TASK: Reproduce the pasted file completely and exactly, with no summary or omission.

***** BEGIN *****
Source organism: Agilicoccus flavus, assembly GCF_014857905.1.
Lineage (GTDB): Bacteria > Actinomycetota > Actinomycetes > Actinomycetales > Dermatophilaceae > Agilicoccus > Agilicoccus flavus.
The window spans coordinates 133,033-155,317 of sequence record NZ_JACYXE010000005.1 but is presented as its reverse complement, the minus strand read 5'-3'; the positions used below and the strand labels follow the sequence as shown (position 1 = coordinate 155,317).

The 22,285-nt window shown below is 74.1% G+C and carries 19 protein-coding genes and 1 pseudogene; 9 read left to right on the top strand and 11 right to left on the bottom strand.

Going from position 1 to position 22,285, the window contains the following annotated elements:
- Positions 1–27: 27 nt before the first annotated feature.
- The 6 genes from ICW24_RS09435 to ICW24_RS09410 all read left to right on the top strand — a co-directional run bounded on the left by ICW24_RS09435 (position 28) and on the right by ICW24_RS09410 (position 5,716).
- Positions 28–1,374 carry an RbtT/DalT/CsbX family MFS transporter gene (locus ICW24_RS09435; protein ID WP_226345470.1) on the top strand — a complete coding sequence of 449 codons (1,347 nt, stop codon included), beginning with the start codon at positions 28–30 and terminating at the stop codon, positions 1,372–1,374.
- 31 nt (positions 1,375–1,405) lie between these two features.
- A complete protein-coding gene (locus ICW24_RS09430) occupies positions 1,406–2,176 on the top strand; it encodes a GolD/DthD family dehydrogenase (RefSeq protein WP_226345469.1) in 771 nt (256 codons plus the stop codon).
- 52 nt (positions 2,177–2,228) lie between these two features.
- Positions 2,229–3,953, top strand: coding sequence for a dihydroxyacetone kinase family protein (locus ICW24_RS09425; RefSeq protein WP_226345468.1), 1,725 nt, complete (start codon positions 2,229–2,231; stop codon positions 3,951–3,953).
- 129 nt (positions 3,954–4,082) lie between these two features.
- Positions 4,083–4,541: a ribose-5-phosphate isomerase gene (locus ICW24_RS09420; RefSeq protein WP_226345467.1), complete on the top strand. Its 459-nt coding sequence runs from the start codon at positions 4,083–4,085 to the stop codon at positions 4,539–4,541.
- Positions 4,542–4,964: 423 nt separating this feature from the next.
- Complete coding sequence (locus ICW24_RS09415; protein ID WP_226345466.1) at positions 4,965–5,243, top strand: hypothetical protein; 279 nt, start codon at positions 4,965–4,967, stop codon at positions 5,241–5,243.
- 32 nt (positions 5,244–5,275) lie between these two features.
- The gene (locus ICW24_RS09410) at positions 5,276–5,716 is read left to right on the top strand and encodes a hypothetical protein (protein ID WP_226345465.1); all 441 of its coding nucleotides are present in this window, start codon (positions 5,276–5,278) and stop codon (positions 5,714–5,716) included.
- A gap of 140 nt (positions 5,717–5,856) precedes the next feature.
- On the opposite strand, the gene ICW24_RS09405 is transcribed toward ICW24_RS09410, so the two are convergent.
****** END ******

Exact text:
Source organism: Agilicoccus flavus, assembly GCF_014857905.1.
Lineage (GTDB): Bacteria > Actinomycetota > Actinomycetes > Actinomycetales > Dermatophilaceae > Agilicoccus > Agilicoccus flavus.
The window spans coordinates 133,033-155,317 of sequence record NZ_JACYXE010000005.1 but is presented as its reverse complement, the minus strand read 5'-3'; the positions used below and the strand labels follow the sequence as shown (position 1 = coordinate 155,317).

The 22,285-nt window shown below is 74.1% G+C and carries 19 protein-coding genes and 1 pseudogene; 9 read left to right on the top strand and 11 right to left on the bottom strand.

Going from position 1 to position 22,285, the window contains the following annotated elements:
- Positions 1–27: 27 nt before the first annotated feature.
- The 6 genes from ICW24_RS09435 to ICW24_RS09410 all read left to right on the top strand — a co-directional run bounded on the left by ICW24_RS09435 (position 28) and on the right by ICW24_RS09410 (position 5,716).
- Positions 28–1,374 carry an RbtT/DalT/CsbX family MFS transporter gene (locus ICW24_RS09435; protein ID WP_226345470.1) on the top strand — a complete coding sequence of 449 codons (1,347 nt, stop codon included), beginning with the start codon at positions 28–30 and terminating at the stop codon, positions 1,372–1,374.
- 31 nt (positions 1,375–1,405) lie between these two features.
- A complete protein-coding gene (locus ICW24_RS09430) occupies positions 1,406–2,176 on the top strand; it encodes a GolD/DthD family dehydrogenase (RefSeq protein WP_226345469.1) in 771 nt (256 codons plus the stop codon).
- 52 nt (positions 2,177–2,228) lie between these two features.
- Positions 2,229–3,953, top strand: coding sequence for a dihydroxyacetone kinase family protein (locus ICW24_RS09425; RefSeq protein WP_226345468.1), 1,725 nt, complete (start codon positions 2,229–2,231; stop codon positions 3,951–3,953).
- 129 nt (positions 3,954–4,082) lie between these two features.
- Positions 4,083–4,541: a ribose-5-phosphate isomerase gene (locus ICW24_RS09420; RefSeq protein WP_226345467.1), complete on the top strand. Its 459-nt coding sequence runs from the start codon at positions 4,083–4,085 to the stop codon at positions 4,539–4,541.
- Positions 4,542–4,964: 423 nt separating this feature from the next.
- Complete coding sequence (locus ICW24_RS09415; protein ID WP_226345466.1) at positions 4,965–5,243, top strand: hypothetical protein; 279 nt, start codon at positions 4,965–4,967, stop codon at positions 5,241–5,243.
- 32 nt (positions 5,244–5,275) lie between these two features.
- The gene (locus ICW24_RS09410) at positions 5,276–5,716 is read left to right on the top strand and encodes a hypothetical protein (protein ID WP_226345465.1); all 441 of its coding nucleotides are present in this window, start codon (positions 5,276–5,278) and stop codon (positions 5,714–5,716) included.
- A gap of 140 nt (positions 5,717–5,856) precedes the next feature.
- On the opposite strand, the gene ICW24_RS09405 is transcribed toward ICW24_RS09410, so the two are convergent.